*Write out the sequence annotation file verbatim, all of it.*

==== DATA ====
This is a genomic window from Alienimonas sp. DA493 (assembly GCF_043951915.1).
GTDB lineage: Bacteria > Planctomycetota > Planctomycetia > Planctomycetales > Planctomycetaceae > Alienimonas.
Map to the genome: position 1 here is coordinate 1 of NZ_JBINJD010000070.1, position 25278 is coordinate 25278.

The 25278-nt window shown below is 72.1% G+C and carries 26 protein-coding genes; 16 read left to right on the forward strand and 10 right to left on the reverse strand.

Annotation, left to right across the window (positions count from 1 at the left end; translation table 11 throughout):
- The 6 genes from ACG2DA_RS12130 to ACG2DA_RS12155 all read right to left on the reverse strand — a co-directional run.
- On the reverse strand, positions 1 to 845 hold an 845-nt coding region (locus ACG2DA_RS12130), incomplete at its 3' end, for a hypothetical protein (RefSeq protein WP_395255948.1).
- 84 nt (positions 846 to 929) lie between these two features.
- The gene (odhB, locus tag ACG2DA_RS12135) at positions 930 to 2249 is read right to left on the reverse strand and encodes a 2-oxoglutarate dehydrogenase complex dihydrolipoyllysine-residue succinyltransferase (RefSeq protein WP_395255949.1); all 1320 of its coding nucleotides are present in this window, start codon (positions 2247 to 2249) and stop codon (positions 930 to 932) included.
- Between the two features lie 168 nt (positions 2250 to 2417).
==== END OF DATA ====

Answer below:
This is a genomic window from Alienimonas sp. DA493 (assembly GCF_043951915.1).
GTDB lineage: Bacteria > Planctomycetota > Planctomycetia > Planctomycetales > Planctomycetaceae > Alienimonas.
Map to the genome: position 1 here is coordinate 1 of NZ_JBINJD010000070.1, position 25278 is coordinate 25278.

The 25278-nt window shown below is 72.1% G+C and carries 26 protein-coding genes; 16 read left to right on the forward strand and 10 right to left on the reverse strand.

Annotation, left to right across the window (positions count from 1 at the left end; translation table 11 throughout):
- The 6 genes from ACG2DA_RS12130 to ACG2DA_RS12155 all read right to left on the reverse strand — a co-directional run.
- On the reverse strand, positions 1 to 845 hold an 845-nt coding region (locus ACG2DA_RS12130), incomplete at its 3' end, for a hypothetical protein (RefSeq protein WP_395255948.1).
- 84 nt (positions 846 to 929) lie between these two features.
- The gene (odhB, locus tag ACG2DA_RS12135) at positions 930 to 2249 is read right to left on the reverse strand and encodes a 2-oxoglutarate dehydrogenase complex dihydrolipoyllysine-residue succinyltransferase (RefSeq protein WP_395255949.1); all 1320 of its coding nucleotides are present in this window, start codon (positions 2247 to 2249) and stop codon (positions 930 to 932) included.
- Between the two features lie 168 nt (positions 2250 to 2417).